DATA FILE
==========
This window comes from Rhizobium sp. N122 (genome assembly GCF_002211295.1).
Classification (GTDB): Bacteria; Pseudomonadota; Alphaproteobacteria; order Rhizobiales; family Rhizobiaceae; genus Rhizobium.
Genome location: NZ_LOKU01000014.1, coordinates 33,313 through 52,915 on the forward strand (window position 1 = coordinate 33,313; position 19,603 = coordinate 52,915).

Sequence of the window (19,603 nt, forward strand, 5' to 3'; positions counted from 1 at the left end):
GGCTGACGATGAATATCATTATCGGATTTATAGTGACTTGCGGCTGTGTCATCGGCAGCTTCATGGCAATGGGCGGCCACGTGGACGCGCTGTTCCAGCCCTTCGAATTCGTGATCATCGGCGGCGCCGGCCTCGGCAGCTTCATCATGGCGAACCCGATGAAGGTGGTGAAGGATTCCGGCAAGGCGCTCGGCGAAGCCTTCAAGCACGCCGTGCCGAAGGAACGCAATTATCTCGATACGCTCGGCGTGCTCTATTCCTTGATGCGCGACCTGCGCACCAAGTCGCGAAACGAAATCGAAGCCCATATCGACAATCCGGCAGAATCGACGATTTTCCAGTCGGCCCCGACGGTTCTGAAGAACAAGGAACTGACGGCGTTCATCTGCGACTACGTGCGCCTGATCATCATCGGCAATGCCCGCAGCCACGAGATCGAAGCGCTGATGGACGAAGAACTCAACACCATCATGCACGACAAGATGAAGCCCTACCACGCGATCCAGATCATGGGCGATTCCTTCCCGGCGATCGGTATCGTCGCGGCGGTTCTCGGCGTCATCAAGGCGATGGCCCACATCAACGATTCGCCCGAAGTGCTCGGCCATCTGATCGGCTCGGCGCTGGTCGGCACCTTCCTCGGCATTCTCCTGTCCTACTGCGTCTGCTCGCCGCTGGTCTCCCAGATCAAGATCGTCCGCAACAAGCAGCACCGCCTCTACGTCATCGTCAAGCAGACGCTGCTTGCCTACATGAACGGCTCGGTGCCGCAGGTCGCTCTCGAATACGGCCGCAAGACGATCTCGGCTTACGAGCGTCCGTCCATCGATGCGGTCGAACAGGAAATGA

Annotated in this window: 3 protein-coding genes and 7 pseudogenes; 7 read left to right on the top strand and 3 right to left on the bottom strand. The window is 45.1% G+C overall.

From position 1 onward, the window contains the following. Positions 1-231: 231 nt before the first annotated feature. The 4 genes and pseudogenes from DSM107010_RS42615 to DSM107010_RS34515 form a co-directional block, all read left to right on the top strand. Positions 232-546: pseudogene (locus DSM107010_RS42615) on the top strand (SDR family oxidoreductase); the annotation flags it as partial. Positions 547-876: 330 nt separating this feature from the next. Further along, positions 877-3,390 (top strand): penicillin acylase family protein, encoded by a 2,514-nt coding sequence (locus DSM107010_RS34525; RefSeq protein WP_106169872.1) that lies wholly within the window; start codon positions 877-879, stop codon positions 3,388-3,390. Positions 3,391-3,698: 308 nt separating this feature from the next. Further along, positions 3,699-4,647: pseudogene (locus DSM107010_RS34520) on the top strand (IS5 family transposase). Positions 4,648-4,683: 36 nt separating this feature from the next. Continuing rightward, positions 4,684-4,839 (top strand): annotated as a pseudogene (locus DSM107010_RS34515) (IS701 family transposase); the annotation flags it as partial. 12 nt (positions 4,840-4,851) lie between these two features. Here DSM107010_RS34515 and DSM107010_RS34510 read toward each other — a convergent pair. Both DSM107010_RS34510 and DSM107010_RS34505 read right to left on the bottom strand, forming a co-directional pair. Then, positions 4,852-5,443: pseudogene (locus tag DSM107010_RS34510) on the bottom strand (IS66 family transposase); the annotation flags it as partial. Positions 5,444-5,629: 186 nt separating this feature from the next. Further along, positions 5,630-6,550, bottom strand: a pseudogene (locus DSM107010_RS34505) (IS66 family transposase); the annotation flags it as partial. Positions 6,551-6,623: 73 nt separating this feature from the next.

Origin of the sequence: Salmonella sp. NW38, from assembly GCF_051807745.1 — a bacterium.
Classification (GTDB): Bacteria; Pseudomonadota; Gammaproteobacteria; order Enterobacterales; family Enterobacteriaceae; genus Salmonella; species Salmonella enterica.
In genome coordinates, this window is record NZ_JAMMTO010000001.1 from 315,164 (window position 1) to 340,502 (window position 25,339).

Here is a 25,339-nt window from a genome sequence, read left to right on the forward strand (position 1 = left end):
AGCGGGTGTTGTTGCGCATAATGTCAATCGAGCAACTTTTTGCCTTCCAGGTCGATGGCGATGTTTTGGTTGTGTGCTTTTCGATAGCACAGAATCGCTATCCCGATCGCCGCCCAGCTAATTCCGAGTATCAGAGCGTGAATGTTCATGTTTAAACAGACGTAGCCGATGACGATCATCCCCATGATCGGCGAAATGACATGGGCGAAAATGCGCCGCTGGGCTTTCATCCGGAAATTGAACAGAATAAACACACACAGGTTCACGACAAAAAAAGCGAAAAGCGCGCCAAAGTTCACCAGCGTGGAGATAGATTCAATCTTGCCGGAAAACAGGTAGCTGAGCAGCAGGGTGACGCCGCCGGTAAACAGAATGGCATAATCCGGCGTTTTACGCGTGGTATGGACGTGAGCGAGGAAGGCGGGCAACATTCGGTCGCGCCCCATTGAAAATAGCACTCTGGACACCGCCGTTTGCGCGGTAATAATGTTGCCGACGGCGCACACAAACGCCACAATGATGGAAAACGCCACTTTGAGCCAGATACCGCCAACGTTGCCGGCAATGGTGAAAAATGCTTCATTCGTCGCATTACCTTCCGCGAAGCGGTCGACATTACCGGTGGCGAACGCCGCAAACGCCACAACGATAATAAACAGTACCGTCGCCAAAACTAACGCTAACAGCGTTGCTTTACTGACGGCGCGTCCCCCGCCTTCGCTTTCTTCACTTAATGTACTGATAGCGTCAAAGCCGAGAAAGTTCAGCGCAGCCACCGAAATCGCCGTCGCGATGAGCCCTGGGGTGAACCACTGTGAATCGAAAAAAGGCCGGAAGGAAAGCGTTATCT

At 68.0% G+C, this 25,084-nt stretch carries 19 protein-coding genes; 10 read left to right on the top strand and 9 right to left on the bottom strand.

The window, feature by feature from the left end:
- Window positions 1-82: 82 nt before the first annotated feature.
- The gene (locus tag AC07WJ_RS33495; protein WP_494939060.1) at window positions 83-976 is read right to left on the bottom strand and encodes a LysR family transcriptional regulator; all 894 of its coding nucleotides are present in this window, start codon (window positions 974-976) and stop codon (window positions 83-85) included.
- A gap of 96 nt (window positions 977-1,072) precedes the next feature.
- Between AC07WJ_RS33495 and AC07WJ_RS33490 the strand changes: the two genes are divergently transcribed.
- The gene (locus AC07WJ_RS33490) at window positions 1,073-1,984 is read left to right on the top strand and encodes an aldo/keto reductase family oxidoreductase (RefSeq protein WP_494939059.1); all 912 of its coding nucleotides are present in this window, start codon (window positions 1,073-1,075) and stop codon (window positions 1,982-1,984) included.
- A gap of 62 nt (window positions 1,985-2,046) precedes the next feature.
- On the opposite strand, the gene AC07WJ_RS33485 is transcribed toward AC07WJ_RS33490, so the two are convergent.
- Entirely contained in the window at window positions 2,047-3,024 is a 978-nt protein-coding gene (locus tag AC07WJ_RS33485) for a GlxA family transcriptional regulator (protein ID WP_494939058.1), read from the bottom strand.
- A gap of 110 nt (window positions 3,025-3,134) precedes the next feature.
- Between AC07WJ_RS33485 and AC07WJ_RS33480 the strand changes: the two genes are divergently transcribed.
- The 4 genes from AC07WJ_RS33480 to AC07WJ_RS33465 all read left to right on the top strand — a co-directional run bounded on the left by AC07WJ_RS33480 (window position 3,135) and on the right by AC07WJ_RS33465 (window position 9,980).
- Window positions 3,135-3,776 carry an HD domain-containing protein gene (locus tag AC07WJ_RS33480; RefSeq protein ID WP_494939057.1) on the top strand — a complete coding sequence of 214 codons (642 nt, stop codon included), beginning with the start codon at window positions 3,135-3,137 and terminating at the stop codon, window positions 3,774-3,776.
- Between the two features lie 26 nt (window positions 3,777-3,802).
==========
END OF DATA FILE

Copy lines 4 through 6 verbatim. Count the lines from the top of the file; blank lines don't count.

Sequence of the window (19,603 nt, forward strand, 5' to 3'; positions counted from 1 at the left end):
GGCTGACGATGAATATCATTATCGGATTTATAGTGACTTGCGGCTGTGTCATCGGCAGCTTCATGGCAATGGGCGGCCACGTGGACGCGCTGTTCCAGCCCTTCGAATTCGTGATCATCGGCGGCGCCGGCCTCGGCAGCTTCATCATGGCGAACCCGATGAAGGTGGTGAAGGATTCCGGCAAGGCGCTCGGCGAAGCCTTCAAGCACGCCGTGCCGAAGGAACGCAATTATCTCGATACGCTCGGCGTGCTCTATTCCTTGATGCGCGACCTGCGCACCAAGTCGCGAAACGAAATCGAAGCCCATATCGACAATCCGGCAGAATCGACGATTTTCCAGTCGGCCCCGACGGTTCTGAAGAACAAGGAACTGACGGCGTTCATCTGCGACTACGTGCGCCTGATCATCATCGGCAATGCCCGCAGCCACGAGATCGAAGCGCTGATGGACGAAGAACTCAACACCATCATGCACGACAAGATGAAGCCCTACCACGCGATCCAGATCATGGGCGATTCCTTCCCGGCGATCGGTATCGTCGCGGCGGTTCTCGGCGTCATCAAGGCGATGGCCCACATCAACGATTCGCCCGAAGTGCTCGGCCATCTGATCGGCTCGGCGCTGGTCGGCACCTTCCTCGGCATTCTCCTGTCCTACTGCGTCTGCTCGCCGCTGGTCTCCCAGATCAAGATCGTCCGCAACAAGCAGCACCGCCTCTACGTCATCGTCAAGCAGACGCTGCTTGCCTACATGAACGGCTCGGTGCCGCAGGTCGCTCTCGAATACGGCCGCAAGACGATCTCGGCTTACGAGCGTCCGTCCATCGATGCGGTCGAACAGGAAATGA

Annotated in this window: 3 protein-coding genes and 7 pseudogenes; 7 read left to right on the top strand and 3 right to left on the bottom strand. The window is 45.1% G+C overall.